Drinking alcohol is socially acceptable and sometimes encouraged, especially at parties, celebrations, and other recreational occasions. However, it can be challenging to come to terms with the idea that you or someone you love has an alcohol addiction problem. Even in societies that do not condone or outright forbid drinking, there are problems with alcohol abuse, like in Thailand and other Buddhist, Hindu, and Muslim cultures.

This article will discuss alcoholism and its warning signs to help you realize if you or your loved ones need to get help now.

What is Alcoholism?

Alcoholism, or alcohol dependence, is essentially excessive and frequent alcohol consumption to the point where the individual is unable to stop drinking, even as it harms themselves or others. The root causes are still unclear, although some hypothesise that genetics may play a part. Other risk factors include experiencing a past trauma or mental health issue, which may cause a person to drink to mask or escape from their suffering or condition.

Alcohol abuse in Thailand, or anywhere in the world, is a progressive issue that needs to be addressed before it escalates and impacts the well-being of not only the person abusing alcohol but also those around them. Having a drink or two may be fine and even healthy, according to some sources, but there is a line between enjoying a drink with friends and drinking to an extent where one’s health, finances, relationships, and even safety are at risk.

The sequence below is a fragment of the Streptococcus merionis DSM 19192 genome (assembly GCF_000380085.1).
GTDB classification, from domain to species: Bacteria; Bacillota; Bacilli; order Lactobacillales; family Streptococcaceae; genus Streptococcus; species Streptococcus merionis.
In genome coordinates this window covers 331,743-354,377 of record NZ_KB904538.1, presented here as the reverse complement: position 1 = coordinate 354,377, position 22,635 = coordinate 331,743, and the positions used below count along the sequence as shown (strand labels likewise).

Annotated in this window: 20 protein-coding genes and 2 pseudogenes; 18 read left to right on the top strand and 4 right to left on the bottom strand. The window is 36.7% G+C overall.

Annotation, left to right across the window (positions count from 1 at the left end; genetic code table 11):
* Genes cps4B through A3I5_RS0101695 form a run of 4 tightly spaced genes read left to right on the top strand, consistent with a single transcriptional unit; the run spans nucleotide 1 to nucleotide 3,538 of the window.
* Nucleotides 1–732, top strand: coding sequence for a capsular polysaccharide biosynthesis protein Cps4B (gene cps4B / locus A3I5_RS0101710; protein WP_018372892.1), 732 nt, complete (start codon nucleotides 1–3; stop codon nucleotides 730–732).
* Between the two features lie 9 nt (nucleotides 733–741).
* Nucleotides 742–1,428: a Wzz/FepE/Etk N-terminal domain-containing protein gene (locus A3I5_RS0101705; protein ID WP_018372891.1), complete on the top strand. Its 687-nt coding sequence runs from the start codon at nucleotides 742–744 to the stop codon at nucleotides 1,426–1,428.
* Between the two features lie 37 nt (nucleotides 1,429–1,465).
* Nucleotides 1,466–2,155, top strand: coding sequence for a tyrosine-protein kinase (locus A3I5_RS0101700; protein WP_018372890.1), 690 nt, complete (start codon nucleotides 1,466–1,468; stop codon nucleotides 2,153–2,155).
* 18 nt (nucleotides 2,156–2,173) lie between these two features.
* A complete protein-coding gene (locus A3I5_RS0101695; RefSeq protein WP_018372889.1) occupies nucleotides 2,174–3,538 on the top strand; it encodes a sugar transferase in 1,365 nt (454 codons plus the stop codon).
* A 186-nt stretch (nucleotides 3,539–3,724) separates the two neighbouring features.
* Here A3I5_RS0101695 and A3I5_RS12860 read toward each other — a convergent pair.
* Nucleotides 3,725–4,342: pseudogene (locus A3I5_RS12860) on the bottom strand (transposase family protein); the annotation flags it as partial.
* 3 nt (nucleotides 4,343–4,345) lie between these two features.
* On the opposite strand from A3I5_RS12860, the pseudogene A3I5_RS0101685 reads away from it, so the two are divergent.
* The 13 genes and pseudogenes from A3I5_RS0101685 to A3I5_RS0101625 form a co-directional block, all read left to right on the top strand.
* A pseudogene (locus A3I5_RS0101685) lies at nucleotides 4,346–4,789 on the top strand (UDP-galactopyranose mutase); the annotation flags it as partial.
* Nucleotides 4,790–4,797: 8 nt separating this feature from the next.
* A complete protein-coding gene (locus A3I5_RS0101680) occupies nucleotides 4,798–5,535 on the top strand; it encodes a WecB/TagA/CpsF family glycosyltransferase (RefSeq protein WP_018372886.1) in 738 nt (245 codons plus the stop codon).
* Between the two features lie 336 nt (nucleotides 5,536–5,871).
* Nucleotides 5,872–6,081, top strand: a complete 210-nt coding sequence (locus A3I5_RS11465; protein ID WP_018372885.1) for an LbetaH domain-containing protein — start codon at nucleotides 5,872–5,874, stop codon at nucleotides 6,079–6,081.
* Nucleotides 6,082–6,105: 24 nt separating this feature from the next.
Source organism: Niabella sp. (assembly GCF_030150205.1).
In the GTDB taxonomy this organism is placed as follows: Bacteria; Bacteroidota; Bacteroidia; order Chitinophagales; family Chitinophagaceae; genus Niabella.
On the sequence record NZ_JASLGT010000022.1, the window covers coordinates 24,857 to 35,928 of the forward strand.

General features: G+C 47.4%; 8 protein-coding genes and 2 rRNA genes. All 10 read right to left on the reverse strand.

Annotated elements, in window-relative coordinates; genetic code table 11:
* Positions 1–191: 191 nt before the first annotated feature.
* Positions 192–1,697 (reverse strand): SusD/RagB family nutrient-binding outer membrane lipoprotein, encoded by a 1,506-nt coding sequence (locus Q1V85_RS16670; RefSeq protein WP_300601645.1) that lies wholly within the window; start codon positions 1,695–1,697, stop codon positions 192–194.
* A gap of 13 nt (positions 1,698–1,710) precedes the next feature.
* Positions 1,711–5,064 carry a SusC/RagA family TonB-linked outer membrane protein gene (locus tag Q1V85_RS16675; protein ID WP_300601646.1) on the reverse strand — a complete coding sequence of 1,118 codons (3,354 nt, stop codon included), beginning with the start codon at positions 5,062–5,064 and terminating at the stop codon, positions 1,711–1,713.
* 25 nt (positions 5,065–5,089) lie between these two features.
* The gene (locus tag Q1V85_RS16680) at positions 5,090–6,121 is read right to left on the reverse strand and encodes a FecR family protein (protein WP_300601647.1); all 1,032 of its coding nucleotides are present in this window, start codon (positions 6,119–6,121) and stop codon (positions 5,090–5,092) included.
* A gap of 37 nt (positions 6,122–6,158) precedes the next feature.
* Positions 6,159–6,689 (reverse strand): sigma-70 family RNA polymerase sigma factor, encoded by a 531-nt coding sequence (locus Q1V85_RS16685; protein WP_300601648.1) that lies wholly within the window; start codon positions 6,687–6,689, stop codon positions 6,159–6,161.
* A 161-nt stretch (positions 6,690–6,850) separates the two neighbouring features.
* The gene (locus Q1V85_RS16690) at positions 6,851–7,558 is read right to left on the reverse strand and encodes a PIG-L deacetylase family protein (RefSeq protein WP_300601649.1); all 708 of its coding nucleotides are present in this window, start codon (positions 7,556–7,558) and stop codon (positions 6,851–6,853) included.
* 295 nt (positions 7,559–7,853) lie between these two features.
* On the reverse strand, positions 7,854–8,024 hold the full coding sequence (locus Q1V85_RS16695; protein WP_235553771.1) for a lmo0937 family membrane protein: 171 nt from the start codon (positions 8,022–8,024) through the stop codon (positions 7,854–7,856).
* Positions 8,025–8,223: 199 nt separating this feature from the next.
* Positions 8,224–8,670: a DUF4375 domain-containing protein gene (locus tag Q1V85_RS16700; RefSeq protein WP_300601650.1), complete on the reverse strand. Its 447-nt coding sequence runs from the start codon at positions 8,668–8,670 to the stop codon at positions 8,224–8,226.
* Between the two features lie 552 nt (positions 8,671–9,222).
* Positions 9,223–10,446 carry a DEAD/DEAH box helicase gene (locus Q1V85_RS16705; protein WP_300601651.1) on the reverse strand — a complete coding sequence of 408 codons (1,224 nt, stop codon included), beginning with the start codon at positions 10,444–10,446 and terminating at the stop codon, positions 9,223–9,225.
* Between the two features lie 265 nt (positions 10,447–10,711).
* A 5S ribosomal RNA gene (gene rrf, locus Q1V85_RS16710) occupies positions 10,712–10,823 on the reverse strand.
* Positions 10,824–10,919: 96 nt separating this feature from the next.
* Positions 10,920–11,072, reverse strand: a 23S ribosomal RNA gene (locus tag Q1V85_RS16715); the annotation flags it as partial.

How Much is Too Much?

There seem to be many different measures for different drinking cultures around the globe. Generally speaking, ‘one drink’ would refer to about ‘half a pint of beer or cider,’ ‘a small glass of wine (approx. 125 mL),’ or ‘a single shot of strong liquor or spirits.’ In this regard, various healthcare professionals suggest consuming more than 14 drinks per week and/or drinking most days would raise one’s risk for alcohol abuse.

Furthermore, there is also the issue of ‘binge drinking,’ where you have four or more drinks within two hours. This in itself is quite risky, but then binge drinking regularly is also a sign of alcohol use disorder.

It is also important to note that ‘alcohol abuse’ is largely different from alcohol dependence. Alcohol abuse is more common, and the abusers usually do not suffer physical withdrawal symptoms from abstaining, it could lead to dangerous behaviour and unhealthy habits and, eventually, alcohol dependency. Lastly, even without the obvious physical symptoms of alcohol dependence, alcohol does have cumulative effects on the body, most notably the liver, which can lead to serious health issues.

Signs and Symptoms of Alcohol Abuse

Some may claim that their drinking habit is under control, although having more than 14 drinks per week or engaging in binge drinking on occasion. However, similar to drug addiction, alcohol addiction is not something that is easily admitted. Here are some of the signs that you, or someone close to you, may be vulnerable to or suffering from alcoholism: